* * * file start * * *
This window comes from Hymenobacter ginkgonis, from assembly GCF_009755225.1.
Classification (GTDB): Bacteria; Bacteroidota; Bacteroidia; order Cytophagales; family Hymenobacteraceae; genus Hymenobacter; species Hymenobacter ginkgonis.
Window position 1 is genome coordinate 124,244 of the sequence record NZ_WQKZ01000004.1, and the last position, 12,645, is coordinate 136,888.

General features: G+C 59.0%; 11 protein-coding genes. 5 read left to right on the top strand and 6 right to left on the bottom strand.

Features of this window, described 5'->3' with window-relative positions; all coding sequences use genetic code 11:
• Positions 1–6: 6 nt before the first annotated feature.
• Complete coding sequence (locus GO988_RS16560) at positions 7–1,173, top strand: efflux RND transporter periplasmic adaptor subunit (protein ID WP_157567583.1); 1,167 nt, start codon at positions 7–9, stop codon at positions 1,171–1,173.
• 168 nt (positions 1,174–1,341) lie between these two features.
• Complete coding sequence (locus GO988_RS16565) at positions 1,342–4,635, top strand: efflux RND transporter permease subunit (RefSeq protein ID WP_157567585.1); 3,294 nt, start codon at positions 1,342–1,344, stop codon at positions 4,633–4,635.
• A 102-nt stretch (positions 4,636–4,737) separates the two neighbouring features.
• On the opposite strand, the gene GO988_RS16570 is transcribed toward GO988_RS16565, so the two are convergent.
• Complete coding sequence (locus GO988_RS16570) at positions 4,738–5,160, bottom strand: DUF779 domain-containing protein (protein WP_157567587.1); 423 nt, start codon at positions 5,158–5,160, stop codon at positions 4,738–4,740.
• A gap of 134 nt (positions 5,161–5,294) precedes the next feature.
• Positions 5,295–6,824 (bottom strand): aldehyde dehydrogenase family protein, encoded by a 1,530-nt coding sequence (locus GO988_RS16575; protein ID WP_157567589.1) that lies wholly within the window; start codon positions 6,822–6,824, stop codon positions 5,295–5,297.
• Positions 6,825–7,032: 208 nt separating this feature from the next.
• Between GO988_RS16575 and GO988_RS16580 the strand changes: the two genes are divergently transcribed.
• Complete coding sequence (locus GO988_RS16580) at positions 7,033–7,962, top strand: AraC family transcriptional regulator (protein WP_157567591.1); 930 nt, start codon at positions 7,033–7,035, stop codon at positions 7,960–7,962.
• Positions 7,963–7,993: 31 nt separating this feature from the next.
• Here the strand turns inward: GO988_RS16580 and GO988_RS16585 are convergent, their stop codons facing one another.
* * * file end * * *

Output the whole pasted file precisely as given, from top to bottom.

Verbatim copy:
This window comes from Hymenobacter ginkgonis, from assembly GCF_009755225.1.
Classification (GTDB): Bacteria; Bacteroidota; Bacteroidia; order Cytophagales; family Hymenobacteraceae; genus Hymenobacter; species Hymenobacter ginkgonis.
Window position 1 is genome coordinate 124,244 of the sequence record NZ_WQKZ01000004.1, and the last position, 12,645, is coordinate 136,888.

General features: G+C 59.0%; 11 protein-coding genes. 5 read left to right on the top strand and 6 right to left on the bottom strand.

Features of this window, described 5'->3' with window-relative positions; all coding sequences use genetic code 11:
• Positions 1–6: 6 nt before the first annotated feature.
• Complete coding sequence (locus GO988_RS16560) at positions 7–1,173, top strand: efflux RND transporter periplasmic adaptor subunit (protein ID WP_157567583.1); 1,167 nt, start codon at positions 7–9, stop codon at positions 1,171–1,173.
• 168 nt (positions 1,174–1,341) lie between these two features.
• Complete coding sequence (locus GO988_RS16565) at positions 1,342–4,635, top strand: efflux RND transporter permease subunit (RefSeq protein ID WP_157567585.1); 3,294 nt, start codon at positions 1,342–1,344, stop codon at positions 4,633–4,635.
• A 102-nt stretch (positions 4,636–4,737) separates the two neighbouring features.
• On the opposite strand, the gene GO988_RS16570 is transcribed toward GO988_RS16565, so the two are convergent.
• Complete coding sequence (locus GO988_RS16570) at positions 4,738–5,160, bottom strand: DUF779 domain-containing protein (protein WP_157567587.1); 423 nt, start codon at positions 5,158–5,160, stop codon at positions 4,738–4,740.
• A gap of 134 nt (positions 5,161–5,294) precedes the next feature.
• Positions 5,295–6,824 (bottom strand): aldehyde dehydrogenase family protein, encoded by a 1,530-nt coding sequence (locus GO988_RS16575; protein ID WP_157567589.1) that lies wholly within the window; start codon positions 6,822–6,824, stop codon positions 5,295–5,297.
• Positions 6,825–7,032: 208 nt separating this feature from the next.
• Between GO988_RS16575 and GO988_RS16580 the strand changes: the two genes are divergently transcribed.
• Complete coding sequence (locus GO988_RS16580) at positions 7,033–7,962, top strand: AraC family transcriptional regulator (protein WP_157567591.1); 930 nt, start codon at positions 7,033–7,035, stop codon at positions 7,960–7,962.
• Positions 7,963–7,993: 31 nt separating this feature from the next.
• Here the strand turns inward: GO988_RS16580 and GO988_RS16585 are convergent, their stop codons facing one another.